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~~~~~~~ WITandWISDOM™ - June 1, 1999
"A man who views the world at 50 the same as he did at 20 has wasted 30 years of his life." - By Muhammad Ali, Signs of the Times, November 1993
~~~~~~~ SPECIAL THOUGHTS:
When my son was a young teenager, he and his friend set out on a bus across town to purchase skateboard axles. They each had $20. When they arrived downtown, they discovered they needed more money to cover bus fare and sales tax. They were short $3.75.
A branch of our bank was nearby, so they decided to go in and take out a loan. The teller told them that was not possible, but that they could get a cash advance on their parents' credit card. So they called home, but got no answer. They tried the teller again to see if anything more could be done. She referred them to the desk of the vice president. When he asked why the bank should give them a loan, they answered, "Because we're Boy Scouts and good students, and very trustworthy." He said that since they had no collateral, they would have to write out and sign an IOU. They did, and he in turn gave them the money they needed to complete their mission.
We found out later that this wonderful man lent the boys his own money. (My husband called him the next day asking for the same terms on a home loan!) In talking with the man, we learned that he had made many such loans, including a large one to a Navy wife whose allotment was delayed. He said he's been repaid almost 100 percent of the time, and that the opportunity to help others in this way was one of the most rewarding parts of his job.
My son and his friend hopped on the bus the very next morning. They paid off their loan and received their IOU signed by the vice president. It was banking at its best.
By Sharon Borjesson, from Chicken Soup for the Soul at Work, Copyright 1996 by Jack Canfield, Mark Victor Hansen, Maida Rogerson, Martin Rutte & Tim Clauss
(E-zine: CHICKEN SOUP FOR THE SOUL http://www.soupserver.com/)
~~~~~~~ THIS & THAT:
HOW TO BEING HANDY AROUND THE HOUSE
If you can't find a screwdriver, use a knife. If you break off the tip, it's an improved screwdriver.
Try to work alone. An audience is rarely any help.
Above all, if what you've done is stupid, but it works, then it isn't stupid.
Work in the kitchen whenever you can . . . many fine tools are there, its warm and dry, and you are close to the refrigerator for that occasional thirst or hunger.
If it's electronic, get a new one . . . or consult a twelve-year-old. (the same one who hooked up your PC)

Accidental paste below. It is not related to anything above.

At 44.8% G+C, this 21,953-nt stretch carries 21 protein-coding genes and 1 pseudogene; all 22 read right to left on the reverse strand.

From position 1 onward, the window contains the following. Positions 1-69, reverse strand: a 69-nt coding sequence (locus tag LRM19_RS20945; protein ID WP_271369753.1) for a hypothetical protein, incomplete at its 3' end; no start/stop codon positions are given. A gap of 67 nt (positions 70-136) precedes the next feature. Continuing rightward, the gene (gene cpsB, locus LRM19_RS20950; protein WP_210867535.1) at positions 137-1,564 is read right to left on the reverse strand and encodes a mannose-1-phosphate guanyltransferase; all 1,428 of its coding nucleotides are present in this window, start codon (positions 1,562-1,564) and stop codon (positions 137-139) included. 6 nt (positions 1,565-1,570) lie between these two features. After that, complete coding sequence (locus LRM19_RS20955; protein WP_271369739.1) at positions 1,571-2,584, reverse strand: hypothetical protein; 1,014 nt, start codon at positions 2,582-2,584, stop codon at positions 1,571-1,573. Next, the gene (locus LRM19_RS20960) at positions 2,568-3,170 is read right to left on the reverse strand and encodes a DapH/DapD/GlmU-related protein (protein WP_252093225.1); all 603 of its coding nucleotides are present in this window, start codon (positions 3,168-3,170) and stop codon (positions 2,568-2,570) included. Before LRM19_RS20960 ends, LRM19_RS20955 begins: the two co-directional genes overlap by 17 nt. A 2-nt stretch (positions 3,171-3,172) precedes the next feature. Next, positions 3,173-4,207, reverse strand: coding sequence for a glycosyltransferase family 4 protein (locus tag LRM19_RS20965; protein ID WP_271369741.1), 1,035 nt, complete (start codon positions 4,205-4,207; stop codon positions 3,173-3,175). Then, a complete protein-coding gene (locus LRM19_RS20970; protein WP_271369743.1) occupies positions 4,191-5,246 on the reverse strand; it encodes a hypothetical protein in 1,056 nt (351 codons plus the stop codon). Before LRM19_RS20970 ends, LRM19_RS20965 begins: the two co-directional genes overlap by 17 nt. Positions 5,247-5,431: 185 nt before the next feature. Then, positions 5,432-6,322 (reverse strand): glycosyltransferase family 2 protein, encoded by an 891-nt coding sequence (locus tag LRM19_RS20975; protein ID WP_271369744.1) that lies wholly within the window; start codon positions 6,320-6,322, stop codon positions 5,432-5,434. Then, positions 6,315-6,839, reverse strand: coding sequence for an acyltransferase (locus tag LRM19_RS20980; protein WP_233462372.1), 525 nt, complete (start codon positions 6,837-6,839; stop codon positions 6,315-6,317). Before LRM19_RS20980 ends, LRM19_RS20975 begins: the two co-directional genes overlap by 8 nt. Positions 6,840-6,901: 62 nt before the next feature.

Stay simple minded: Get a new battery; replace the bulb or fuse; see if the tank is empty; try turning the switch "on" ; or just paint over it.
Always take credit for miracles. If you dropped the alarm clock while taking it apart and it suddenly starts working, you have fixed it.
Regardless of what people say, kicking, pounding, and throwing sometimes DOES help.
If something looks level, it is level.
If at first you don't succeed, redefine success. After a few sessions of redefining, you can realize that you are a total success in what you do.
Watch Tim "The Toolman Taylor" in "Home Improvement" for advice.
(E-zine: Viceroy Humor)
~~~~~~~ KEEP SMILING:
Here's one that actually happened to a friend of mine. - Doug Waterfield - Monroe, LA
My friend likes to read his two young sons fairy tales at night. Having a deep-rooted sense of humor, he often ad-libs parts of the stories for fun.
One day his youngest son was sitting in his first grade class as the teacher was reading the story of the Three Little Pigs.
She came to the part of the story where the first pig was trying to acquire building materials for his home. She said ". . .And so the pig went up to the man with a wheelbarrow full of straw and said 'Pardon me sir, but might I have some of that straw to build my house with?'"
Then the teacher asked the class "And what do you think that man said?" and my friend's son raised his hand and said "I know! I know! He said 'Holy smokes! A talking pig!'" The teacher was unable to teach for the next 10 minutes.
(E-zine: GOOD, CLEAN FUNNIES LIST http://www.gcfl.net/)
This speaks a lot about the quality of Japanese products and their quality standards. They're still laughing about this at IBM.
Apparently the computer giant decided to have some parts manufactured in Japan as a trial project. In the specifications, they set out that they will accept three defective parts per 10,000.
When the delivery came in there was an accompanying letter. "We, Japanese people, had a hard time understanding North American business practices. But the three defective parts per 10,000 have been separately manufactured and have been included in the consignment. Hope this pleases you."